South Korea

China lifts ban on group travel to US, Japan and other major markets

Passengers walk past a five-star-shaped installation at Daxing International Airport in Beijing, China, April 24, 2023.REUTERS/Tingshu Wang/File photo

BEIJING, Aug 10 (Reuters) – China has lifted restrictions on group travel to more countries during the pandemic, including major markets such as the United States, Japan, South Korea and Australia, which could benefit their tourism industries.

China’s Ministry of Culture and Tourism announced the decision on Thursday, effective immediately.

Before the outbreak, mainland Chinese tourists spent more outbound than tourists from any other country, totaling $255 billion in 2019, with group tours accounting for an estimated 60 percent of that.

Since the pandemic, their absence has left many businesses around the world that rely on tourism in financial trouble.

Germany and the U.K. are also among countries that have lifted restrictions, but Canada, which has had particularly tense political relations with China recently, has not reinstated them.

This is China’s third list of approved countries. The first batch of countries approved in January included 20 countries including Thailand, Russia, Cuba, and Argentina. The second batch in March included 40 countries, including Nepal, France, Portugal and Brazil.

China has never explained how it staggered approvals, but analysts point to countries that take time to get approvals with greater political and/or trade tensions with the world’s second-largest economy.

The move was welcomed by Japanese Prime Minister Fumio Kishida and the tourism ministers of South Korea and Australia, who said it would boost their economies.

“This is another positive step towards stabilizing our relationship with China,” said Australian Trade and Tourism Minister Don Farrell.

It remains to be seen just how much Chinese outbound tourism will rebound for the latest batch of countries. Expectations of a sharp pick-up in demand after borders reopen have largely failed to materialize so far.

As of July, international flights to and from China had only recovered to 53% of 2019 levels.

This is due in large part to staffing issues at many global airlines that limit flying on more routes, slow issuance of visas for Chinese tourists due to visa backlogs in many Western countries, and a sluggish domestic economy that has led to many holidays being delayed. Chinese people don’t want to spend big money. .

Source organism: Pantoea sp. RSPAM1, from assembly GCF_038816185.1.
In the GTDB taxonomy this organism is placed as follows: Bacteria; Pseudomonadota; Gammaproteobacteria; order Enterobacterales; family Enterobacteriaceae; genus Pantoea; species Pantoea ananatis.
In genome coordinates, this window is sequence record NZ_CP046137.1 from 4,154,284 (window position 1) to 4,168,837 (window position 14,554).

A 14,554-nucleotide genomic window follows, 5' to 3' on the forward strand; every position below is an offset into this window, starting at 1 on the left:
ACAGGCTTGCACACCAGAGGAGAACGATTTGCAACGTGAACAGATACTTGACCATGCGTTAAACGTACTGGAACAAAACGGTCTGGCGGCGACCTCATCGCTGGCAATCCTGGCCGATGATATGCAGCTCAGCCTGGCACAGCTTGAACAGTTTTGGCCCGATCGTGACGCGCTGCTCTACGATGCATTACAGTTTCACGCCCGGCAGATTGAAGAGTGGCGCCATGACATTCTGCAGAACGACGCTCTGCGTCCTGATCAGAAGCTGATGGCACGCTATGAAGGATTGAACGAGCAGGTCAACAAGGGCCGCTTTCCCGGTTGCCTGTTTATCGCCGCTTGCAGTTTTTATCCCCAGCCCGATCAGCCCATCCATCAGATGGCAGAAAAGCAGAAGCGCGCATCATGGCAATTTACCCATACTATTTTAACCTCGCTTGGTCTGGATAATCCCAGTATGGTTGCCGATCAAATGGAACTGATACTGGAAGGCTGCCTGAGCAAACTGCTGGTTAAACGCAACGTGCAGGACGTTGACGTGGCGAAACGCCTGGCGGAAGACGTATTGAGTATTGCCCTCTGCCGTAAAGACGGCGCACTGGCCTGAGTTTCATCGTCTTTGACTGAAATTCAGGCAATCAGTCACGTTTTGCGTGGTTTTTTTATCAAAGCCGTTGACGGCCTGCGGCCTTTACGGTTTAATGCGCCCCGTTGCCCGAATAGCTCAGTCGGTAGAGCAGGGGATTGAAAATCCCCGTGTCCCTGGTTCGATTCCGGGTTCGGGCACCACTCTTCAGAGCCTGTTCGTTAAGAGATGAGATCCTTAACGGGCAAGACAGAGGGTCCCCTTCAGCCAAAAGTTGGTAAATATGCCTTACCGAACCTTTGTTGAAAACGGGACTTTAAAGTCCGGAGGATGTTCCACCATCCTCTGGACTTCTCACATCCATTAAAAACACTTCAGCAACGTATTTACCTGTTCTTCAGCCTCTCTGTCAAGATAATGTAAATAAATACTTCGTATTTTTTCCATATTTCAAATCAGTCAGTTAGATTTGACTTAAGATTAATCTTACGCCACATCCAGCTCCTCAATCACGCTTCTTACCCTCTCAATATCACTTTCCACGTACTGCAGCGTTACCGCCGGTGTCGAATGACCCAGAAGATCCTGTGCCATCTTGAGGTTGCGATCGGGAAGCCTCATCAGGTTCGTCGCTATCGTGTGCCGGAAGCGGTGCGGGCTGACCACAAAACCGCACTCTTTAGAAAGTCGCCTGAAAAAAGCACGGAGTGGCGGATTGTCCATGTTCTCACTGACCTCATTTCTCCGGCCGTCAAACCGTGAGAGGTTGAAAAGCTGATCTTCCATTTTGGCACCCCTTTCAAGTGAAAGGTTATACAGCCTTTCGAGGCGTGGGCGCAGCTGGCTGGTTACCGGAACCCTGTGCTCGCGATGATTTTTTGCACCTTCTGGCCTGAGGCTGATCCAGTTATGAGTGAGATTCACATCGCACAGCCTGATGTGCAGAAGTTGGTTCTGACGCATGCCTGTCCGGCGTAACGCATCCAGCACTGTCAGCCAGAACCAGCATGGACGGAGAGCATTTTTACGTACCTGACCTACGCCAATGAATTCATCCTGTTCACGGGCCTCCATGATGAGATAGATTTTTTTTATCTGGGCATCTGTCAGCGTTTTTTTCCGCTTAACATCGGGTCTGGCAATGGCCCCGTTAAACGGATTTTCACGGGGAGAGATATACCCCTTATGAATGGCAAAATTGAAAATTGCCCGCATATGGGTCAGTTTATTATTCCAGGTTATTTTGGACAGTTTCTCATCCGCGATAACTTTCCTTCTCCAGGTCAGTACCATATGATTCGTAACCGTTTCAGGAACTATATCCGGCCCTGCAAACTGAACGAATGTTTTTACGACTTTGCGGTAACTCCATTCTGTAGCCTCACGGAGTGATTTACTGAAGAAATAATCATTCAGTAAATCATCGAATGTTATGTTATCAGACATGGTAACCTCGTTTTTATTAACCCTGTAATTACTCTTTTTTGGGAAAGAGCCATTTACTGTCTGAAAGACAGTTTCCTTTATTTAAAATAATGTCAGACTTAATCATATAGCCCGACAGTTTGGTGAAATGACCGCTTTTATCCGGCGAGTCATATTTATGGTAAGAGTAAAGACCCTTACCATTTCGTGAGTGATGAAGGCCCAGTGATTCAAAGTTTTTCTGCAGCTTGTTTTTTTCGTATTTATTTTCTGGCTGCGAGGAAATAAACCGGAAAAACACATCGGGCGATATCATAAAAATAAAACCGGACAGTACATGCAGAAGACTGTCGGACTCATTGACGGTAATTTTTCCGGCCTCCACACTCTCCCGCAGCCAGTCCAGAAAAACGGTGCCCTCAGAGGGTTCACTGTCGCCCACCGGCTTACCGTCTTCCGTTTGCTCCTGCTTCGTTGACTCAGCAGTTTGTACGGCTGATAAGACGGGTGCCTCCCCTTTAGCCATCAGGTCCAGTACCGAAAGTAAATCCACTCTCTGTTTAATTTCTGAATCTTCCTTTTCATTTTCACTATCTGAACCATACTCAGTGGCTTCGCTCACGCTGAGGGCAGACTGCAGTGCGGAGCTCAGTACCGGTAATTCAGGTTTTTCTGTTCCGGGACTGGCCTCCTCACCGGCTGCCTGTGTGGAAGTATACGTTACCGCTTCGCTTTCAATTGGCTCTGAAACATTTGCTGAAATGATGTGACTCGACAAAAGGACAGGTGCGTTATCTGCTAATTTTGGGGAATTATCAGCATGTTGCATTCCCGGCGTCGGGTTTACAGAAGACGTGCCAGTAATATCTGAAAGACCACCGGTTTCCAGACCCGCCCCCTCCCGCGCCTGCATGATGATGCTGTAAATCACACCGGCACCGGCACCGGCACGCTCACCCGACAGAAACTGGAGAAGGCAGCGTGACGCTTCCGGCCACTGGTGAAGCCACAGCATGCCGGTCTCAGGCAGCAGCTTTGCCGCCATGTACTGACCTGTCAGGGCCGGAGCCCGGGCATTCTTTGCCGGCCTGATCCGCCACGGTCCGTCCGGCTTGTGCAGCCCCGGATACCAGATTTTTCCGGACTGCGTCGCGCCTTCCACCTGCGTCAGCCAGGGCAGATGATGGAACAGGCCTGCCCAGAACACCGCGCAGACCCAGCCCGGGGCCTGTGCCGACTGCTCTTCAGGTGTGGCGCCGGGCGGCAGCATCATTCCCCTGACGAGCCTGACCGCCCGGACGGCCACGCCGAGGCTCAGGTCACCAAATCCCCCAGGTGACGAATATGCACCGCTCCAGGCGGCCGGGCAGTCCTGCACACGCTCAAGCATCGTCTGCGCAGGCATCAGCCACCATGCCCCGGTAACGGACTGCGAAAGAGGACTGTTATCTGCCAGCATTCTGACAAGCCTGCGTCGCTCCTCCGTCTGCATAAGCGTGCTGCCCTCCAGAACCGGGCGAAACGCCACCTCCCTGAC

In response to the news, some Chinese said online that they were less enthusiastic about international travel.

A Weibo user @Chongshengshilangbushilang said: “I don’t want to go. I think domestic travel is not bad. For example, the scenery in Xinjiang and Northeast China is beautiful, and the food is also cheap.”

But others are more optimistic.

Steve Saxon, a partner at McKinsey & Company, said: “Despite the cooling of the overall economy, 40% of (Chinese) people say they will spend more money on travel.” “People want to spend the money saved during the new crown epidemic. on international travel”.

Ctrip, China’s largest travel agency, noted that the news led to a spike in searches for destinations such as Australia and Japan.

Shares of companies in the latest group of countries that are more affected by Chinese travel demand jumped on the news. South Korean casino operators posted particularly impressive gains, with Daehan Leisure (114090.KS) and Paradise (034230.KQ) surging 21 percent and 18 percent, respectively.

It is the first time large-scale Chinese group tours have been allowed since 2016, when controversy sparked over Seoul’s deployment of a U.S. missile defense system, two sources in the South Korean tourism industry told Reuters. China has never publicly acknowledged restricting group travel to South Korea.

Reporting by Casey Hall in Shanghai, Sophie Yu in Beijing and Joyce Lee in Seoul; Additional reporting by the Beijing Newsroom; Editing by Jamie Fried and Edwina Gibbs

Our Standards: Thomson Reuters Trust Principles.

Casey has been reporting on Chinese consumer culture in Shanghai for more than a decade, covering the buying behavior of Chinese consumers as well as the broader social and economic trends that drive these consumer trends. The Australian-born journalist has lived in China since 2007.

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